There are many misunderstandings about the reasons for disappointing growth. It is not due to a deflationary global economy, as in the 1930s. Emerging market economies have not had difficulty finding growth opportunities – and their performance has been strong both before and since the crisis. Inflation has been a bigger problem than deflation for many economies around the world since the financial crisis – including the UK. Nor is weak growth the product of restrictive economic policies – fiscal austerity or a lack of monetary stimulus. Across most western economies, government spending restraint and tax increases have not been severe, and monetary policy remains extremely loose.

*Amazon has sold out currently and the e-book will be out around the end of this week – meanwhile, order direct with free UK P&P from the LPP website,


Situation vacant: global hegemon

Serendipitously, I started reading this week a book that has been sitting in my office for a while,  by Peter Temin and David Vines. Serendipitously because this follows on from just having read Jonathan Fenby’s excellent overview of China, , which has a big chunk on China’s global position, and also the forthcoming  by Jim O’Neill.

[amazon_image id=”069115743X” link=”true” target=”_blank” size=”medium” ]The Leaderless Economy: Why the World Economic System Fell Apart and How to Fix It[/amazon_image]

All three raise the question of global economic governance. The word is unappealing, but it’s a vital issue. And Temin and Vines, a distinguished combo of economic historian and international economist, do a very interesting compare and contrast exercise between the 1930s and the present global economic crisis (I’m one of those who thinks it isn’t nearly over yet, despite signs of recovering growth). Others have of course drawn parallels with the 30s, but the focus here is on international governance – and also on the political consequences of an ailing global order. I knew I was going to like the book when the introductory chapter kicked off with David Hume’s price-specie flow mechanism. They write: “The price-specie flow model connects internal and external balances.” The two need to be considered together to find a solution to global disorder, they argue (Michael Pettis, in his excellent  would agree.) One thing that has changed since Hume’s time is the development of an asymmetric response between prices/wages and output/employment, but even so deflationary pressures are still evident in some countries.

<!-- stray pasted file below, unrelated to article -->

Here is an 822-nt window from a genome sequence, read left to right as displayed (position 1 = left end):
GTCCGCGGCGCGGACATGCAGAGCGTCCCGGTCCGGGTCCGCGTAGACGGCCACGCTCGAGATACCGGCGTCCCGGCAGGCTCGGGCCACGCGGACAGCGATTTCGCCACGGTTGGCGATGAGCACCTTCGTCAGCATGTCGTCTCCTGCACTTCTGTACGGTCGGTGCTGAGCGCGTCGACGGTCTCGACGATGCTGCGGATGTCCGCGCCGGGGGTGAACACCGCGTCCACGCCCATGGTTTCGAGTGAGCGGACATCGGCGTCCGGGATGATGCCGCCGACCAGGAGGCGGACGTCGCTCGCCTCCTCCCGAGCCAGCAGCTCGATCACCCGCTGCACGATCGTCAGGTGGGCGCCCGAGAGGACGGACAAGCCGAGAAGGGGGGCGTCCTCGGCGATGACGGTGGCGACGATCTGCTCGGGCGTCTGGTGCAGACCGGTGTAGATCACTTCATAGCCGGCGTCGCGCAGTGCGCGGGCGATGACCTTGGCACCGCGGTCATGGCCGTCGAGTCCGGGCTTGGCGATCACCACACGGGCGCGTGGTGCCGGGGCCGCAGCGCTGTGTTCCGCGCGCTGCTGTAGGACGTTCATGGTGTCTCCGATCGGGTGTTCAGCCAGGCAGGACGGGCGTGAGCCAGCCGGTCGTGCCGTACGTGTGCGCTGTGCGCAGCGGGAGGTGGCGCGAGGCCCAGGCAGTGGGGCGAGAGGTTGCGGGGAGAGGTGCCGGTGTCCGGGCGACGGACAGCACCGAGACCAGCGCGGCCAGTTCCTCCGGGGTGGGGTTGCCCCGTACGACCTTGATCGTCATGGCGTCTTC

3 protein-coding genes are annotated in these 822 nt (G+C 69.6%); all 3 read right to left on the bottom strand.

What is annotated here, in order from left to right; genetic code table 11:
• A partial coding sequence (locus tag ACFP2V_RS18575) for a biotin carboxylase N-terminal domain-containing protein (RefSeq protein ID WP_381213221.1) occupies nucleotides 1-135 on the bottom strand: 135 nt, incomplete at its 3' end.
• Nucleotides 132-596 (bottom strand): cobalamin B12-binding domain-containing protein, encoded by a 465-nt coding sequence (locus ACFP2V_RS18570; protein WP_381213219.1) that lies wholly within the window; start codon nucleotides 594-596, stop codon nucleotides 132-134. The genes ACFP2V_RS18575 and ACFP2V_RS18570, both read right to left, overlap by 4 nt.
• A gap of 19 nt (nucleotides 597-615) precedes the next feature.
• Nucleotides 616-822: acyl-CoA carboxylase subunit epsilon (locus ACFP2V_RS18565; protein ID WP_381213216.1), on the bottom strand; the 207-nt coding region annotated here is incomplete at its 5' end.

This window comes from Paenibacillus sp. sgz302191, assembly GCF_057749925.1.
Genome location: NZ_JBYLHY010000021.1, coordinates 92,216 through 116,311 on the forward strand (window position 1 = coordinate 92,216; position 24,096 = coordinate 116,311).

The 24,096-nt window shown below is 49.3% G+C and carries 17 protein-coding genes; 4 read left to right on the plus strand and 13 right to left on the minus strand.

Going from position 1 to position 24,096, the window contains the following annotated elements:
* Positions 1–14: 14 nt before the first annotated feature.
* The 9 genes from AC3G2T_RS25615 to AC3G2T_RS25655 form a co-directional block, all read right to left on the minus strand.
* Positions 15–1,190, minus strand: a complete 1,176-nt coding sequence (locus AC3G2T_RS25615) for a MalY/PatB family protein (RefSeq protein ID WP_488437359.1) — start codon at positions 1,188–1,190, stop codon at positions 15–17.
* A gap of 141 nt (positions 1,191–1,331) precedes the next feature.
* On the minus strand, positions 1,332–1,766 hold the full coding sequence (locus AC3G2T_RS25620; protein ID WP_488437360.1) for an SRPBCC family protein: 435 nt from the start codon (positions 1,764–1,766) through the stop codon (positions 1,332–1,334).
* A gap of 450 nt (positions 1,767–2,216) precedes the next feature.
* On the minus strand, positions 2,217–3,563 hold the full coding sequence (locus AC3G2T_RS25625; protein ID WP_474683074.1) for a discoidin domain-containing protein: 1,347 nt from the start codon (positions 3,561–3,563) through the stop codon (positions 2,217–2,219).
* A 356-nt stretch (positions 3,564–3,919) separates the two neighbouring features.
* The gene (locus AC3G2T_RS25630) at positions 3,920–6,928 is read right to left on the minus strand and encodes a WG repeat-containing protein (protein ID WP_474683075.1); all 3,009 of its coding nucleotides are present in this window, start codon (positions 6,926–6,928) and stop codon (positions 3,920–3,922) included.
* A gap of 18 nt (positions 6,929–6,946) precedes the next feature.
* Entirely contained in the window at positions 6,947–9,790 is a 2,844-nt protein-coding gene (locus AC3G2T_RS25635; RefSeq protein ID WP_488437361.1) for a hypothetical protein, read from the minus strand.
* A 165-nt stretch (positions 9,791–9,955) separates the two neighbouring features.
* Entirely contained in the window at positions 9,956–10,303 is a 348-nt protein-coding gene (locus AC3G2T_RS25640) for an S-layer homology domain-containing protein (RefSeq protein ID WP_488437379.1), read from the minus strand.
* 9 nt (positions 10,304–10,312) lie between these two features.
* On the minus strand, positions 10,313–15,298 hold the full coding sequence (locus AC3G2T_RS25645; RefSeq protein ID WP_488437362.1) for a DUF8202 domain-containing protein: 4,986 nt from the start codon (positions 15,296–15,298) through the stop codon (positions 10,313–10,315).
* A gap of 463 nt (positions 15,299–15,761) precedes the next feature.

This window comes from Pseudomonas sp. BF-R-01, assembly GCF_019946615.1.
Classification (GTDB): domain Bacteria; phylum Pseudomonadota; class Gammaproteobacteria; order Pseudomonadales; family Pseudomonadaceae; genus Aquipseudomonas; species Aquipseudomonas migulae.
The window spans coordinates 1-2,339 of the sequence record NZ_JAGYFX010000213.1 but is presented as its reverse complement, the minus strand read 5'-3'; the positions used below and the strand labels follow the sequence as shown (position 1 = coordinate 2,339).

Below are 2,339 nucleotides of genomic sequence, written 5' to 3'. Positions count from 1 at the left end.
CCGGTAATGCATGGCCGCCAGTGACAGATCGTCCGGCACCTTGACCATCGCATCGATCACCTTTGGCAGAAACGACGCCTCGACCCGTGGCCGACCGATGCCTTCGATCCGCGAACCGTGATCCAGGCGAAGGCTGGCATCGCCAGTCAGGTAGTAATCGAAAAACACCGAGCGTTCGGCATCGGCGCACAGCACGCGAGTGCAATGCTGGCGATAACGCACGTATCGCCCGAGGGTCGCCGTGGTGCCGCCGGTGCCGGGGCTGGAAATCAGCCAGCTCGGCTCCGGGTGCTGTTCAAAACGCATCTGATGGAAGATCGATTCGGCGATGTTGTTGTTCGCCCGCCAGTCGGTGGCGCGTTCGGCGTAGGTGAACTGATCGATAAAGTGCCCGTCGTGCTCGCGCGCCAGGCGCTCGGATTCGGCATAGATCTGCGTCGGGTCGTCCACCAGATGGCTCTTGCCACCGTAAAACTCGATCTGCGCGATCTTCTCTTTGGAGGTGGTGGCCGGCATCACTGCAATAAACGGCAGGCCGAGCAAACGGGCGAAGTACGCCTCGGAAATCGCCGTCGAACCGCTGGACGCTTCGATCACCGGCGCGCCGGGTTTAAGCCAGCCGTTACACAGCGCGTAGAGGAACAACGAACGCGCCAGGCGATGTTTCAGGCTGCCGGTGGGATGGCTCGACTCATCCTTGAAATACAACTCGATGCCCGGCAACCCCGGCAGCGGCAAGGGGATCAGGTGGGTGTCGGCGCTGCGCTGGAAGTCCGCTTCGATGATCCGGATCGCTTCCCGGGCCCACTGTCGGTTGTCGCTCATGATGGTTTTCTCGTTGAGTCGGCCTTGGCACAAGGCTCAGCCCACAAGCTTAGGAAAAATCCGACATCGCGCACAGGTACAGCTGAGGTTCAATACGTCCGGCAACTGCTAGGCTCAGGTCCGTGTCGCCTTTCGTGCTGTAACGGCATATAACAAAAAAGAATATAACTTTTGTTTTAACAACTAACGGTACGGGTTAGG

The book characterises the current state of affairs as an ‘end of regime’ crisis, and argues that the resolution will depend on the emergence of a hegemonic country in the global economy, just as the 1930s crisis was not fully resolved until the US took that role. The ‘how to fix it’ of the subtitle is to have some leadership. “Continued neglect of international imbalances will lead to conditions reminiscent of the 1930s and possibly even to military conflicts like those of the 1940s,” they write. Scary thought. They note that it took decades for the switch from Britain to America to occur – from 1918 until the late 1940s really.

I suppose it is true that a single hegemon is necessary to orchestrate the co-operation needed to resolve the interaction of internal and external balances around the world. However, this is a depressing conclusion because my sense from my China reading (and I’m not at all an expert) is that the only candidate is far from ready to step into that role, while America’s decline is increasingly apparent with every news story about its bizarre, internally-obsessive politics – it can’t co-operate with itself, never mind other nations. Like Pettis, Temin and Vines see the economic solution as obvious – an expansion of domestic demand in China and Germany.

“The world …needs both co-operation and a way to make durable bargains among nations. … The absence of an obvious hegemonic leader makes it easy to be pessimistic that such co-operation will not be forthcoming.” Maybe, they suggest, the G20 could get its act together. Jim O’Neill’s  is a bit more optimistic about the scope for leadership to come from the fast-growing large emerging economies but also forsees governance change as likely to be too slow. Temin and Vines are pessimists: “Alas, politics in America and Europe seems to be aimed at repeating the mistakes of the 20th century in the first global crisis of the 21st.” A sobering thought as the 100th anniversary of World War I hoves into view.

I would make all political leaders read this book over the holidays – whether in December or a bit later for Chinese New Year – and hope that it prompts them to make a New Year resolution to show true leadership. A globalized world without global leadership is a pretty terrifying prospect.